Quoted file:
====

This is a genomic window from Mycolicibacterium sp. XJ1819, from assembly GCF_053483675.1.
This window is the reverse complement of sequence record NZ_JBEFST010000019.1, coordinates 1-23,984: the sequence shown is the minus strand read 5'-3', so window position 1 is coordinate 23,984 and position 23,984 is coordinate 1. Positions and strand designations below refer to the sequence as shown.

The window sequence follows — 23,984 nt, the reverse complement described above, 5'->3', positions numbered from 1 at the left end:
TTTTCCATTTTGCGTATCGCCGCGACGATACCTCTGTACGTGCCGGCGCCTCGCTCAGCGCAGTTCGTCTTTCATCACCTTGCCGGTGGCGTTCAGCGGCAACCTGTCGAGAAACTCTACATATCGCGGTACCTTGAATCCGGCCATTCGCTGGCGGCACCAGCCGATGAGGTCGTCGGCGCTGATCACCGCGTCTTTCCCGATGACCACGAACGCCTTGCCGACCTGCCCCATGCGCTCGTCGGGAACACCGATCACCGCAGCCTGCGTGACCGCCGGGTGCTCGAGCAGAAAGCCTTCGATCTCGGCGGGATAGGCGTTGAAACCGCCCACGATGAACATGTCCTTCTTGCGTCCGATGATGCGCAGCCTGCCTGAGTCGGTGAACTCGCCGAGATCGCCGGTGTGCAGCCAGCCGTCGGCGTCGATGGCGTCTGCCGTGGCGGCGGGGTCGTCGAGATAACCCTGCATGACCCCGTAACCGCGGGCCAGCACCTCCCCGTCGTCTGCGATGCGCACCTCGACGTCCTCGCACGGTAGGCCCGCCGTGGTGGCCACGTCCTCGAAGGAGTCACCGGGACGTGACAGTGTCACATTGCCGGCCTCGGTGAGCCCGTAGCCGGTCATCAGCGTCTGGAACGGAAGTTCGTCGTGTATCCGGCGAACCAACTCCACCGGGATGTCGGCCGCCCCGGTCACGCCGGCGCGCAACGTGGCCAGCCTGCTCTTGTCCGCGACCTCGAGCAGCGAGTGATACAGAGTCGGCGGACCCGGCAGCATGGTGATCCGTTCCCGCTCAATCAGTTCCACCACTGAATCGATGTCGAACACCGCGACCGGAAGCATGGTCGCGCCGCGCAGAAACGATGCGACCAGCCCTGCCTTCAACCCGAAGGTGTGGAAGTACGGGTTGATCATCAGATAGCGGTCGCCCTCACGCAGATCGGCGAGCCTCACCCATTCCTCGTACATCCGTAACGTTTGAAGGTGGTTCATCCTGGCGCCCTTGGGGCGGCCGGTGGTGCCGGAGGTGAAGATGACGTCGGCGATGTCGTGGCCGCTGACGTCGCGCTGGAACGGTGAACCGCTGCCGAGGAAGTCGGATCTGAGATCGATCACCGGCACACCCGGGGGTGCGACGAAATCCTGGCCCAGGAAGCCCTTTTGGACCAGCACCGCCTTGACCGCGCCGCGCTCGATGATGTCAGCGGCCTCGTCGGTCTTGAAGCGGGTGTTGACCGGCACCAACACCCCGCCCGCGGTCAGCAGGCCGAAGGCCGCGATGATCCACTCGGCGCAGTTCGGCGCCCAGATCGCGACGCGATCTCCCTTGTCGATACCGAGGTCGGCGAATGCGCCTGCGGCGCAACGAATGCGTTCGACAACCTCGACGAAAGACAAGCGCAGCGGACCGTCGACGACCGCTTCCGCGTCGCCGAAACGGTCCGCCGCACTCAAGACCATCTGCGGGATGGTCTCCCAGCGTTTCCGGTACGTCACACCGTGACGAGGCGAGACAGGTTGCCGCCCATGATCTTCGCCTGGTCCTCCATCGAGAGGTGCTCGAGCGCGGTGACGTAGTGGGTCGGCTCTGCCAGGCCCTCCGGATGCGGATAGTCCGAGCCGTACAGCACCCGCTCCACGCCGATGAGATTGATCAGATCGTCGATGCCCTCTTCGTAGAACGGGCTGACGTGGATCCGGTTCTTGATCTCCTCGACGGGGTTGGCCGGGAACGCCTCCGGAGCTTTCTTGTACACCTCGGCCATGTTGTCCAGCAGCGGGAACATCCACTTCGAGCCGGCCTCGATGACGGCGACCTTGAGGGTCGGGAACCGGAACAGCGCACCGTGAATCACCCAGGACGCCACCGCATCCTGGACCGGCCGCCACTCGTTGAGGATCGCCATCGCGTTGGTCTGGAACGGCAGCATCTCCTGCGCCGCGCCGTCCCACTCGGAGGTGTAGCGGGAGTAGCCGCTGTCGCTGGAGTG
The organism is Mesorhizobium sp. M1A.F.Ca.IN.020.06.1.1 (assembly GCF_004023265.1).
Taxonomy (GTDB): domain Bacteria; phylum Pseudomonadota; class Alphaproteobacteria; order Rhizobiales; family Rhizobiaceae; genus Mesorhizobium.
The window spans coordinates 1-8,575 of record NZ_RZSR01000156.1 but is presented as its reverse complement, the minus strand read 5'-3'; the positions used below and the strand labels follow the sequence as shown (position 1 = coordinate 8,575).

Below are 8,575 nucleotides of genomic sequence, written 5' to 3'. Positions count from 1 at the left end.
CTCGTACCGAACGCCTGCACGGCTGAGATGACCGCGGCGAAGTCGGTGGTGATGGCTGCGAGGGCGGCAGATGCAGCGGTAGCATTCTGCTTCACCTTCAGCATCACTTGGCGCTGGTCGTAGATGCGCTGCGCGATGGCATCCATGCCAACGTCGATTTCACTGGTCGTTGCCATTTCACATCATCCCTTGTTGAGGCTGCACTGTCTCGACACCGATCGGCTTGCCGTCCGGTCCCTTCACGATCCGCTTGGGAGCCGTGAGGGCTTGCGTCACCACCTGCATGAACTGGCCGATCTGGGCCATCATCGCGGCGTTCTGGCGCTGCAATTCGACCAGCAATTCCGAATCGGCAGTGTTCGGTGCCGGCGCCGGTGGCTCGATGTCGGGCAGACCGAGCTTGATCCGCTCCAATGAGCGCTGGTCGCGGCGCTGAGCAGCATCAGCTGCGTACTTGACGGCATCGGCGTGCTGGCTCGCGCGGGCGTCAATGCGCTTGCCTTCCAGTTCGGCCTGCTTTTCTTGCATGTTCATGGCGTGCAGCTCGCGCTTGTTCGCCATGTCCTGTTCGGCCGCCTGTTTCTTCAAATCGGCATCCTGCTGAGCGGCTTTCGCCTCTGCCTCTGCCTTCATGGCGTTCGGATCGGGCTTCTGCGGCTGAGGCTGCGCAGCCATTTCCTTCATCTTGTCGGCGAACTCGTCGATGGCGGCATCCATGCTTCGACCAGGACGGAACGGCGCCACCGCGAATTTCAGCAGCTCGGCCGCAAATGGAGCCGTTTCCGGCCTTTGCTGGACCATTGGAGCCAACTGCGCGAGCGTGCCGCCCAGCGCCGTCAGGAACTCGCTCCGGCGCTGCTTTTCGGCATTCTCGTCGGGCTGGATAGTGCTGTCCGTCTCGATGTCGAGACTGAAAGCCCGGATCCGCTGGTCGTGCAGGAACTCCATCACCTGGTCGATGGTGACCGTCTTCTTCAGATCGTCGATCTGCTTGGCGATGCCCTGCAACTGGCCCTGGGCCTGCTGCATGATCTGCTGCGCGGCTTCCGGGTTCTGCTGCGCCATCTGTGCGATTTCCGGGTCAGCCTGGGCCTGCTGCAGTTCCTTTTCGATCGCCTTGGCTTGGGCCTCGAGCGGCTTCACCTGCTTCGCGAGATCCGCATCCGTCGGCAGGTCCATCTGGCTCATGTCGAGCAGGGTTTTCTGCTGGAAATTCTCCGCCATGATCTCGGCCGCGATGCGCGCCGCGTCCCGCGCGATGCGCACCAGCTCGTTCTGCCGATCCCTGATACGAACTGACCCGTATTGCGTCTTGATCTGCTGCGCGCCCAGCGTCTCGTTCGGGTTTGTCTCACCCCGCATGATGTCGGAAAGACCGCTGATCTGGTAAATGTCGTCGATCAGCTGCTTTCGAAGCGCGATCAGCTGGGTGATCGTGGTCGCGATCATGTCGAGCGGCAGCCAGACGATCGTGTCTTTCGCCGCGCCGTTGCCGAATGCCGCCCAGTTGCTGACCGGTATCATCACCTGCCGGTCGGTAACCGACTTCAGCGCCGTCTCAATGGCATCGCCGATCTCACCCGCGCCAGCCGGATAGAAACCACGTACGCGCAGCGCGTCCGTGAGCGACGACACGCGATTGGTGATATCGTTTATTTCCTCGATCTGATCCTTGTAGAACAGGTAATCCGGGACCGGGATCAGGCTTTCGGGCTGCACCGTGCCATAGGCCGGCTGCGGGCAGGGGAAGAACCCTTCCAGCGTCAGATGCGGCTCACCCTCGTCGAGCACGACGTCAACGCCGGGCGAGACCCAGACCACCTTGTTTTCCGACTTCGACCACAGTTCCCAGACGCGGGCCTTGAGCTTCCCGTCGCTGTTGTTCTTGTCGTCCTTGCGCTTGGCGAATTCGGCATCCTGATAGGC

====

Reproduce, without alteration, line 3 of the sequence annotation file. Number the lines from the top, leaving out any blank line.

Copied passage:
The window sequence follows — 23,984 nt, the reverse complement described above, 5'->3', positions numbered from 1 at the left end: